Copy machines and grid paper to double passes and colored ink
I stumbled onÂ Artistamps and Mail Art at the same time that I stumbled upon Dominique. We began a correspondence and he sent me the most wonderful things. These magical gifts inspired me to renew my passion for collage and artistic things in general.
He introduced me to all things philatelic not by teaching andÂ explaining, but by doing and showing. He took me to several stamp conventionsÂ where collectors bought and seller sold, real stamps from the United States and other places far, far away. We always looked for old stamps being sold at face value, so that we could use them instead of the boring going rate stamps. WeÂ also talked to people about Cinderellaâ€™s (an official Philatelic name for stamps not used for postage.) I quickly became fascinated and began my own versions ofÂ these miniature works of art.
Â The Ecstasy Issue was the first one I made. I started with a drawing about 8 by 10 inches on a thin tracing paper. IÂ added text using a stencil and a background pattern based on a distortedÂ repetition of hearts and stars. All was created inside a simple ruler drawn box.Â I then took this to Kinko’s and reduced it numerous times on the copy machines until I got a size I liked. Then with grid like graph paper I lined up several mini versions of the stamp on another piece of thin tracing paper. This was thenÂ copied onto full sheet sticker paper. I actually managed to pinhole perforate some of these early sheets, although I don’t remember if it was Greg Byrd or Carl Chew’s machine that I used to do this. Or if even, someone did it for me.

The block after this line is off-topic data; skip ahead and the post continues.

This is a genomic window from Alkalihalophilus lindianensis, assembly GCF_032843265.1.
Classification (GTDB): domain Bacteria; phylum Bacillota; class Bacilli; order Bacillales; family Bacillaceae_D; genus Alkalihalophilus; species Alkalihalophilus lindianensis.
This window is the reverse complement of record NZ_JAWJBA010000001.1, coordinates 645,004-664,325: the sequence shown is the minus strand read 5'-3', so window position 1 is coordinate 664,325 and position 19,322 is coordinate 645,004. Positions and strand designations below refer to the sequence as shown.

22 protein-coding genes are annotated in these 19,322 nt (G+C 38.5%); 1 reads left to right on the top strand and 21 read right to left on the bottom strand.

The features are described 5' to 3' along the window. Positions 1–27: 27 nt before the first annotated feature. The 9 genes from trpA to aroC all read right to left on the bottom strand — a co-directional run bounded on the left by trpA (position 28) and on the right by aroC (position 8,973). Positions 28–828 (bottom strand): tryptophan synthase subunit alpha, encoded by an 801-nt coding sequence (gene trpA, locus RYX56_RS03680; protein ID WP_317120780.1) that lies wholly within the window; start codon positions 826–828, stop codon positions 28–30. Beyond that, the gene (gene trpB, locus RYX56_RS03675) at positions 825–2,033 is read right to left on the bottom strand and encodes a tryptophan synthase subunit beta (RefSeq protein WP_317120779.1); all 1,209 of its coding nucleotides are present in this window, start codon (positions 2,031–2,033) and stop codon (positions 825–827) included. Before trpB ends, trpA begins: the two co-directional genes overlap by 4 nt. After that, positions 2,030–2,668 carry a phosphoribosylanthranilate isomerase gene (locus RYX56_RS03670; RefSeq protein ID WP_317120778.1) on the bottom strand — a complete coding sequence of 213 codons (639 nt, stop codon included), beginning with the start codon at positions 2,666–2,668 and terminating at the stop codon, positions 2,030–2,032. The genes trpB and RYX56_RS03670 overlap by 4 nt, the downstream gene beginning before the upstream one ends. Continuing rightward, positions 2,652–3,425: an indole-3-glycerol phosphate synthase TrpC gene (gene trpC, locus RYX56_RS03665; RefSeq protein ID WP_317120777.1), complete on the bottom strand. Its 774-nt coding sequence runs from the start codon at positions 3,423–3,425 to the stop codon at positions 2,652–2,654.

A/NTPEX was the first art show I entered as an adult and as an Artistamp Artist. This gathering of other stamp collector and creators was small, yet filled with tables of fascinating people creating amazing little fauxÂ postage. The piece I hung at that first show, sold even before the opening party. I was so thrilled that I haven’t stopped since
Due to their limited production, these stamps are very rare!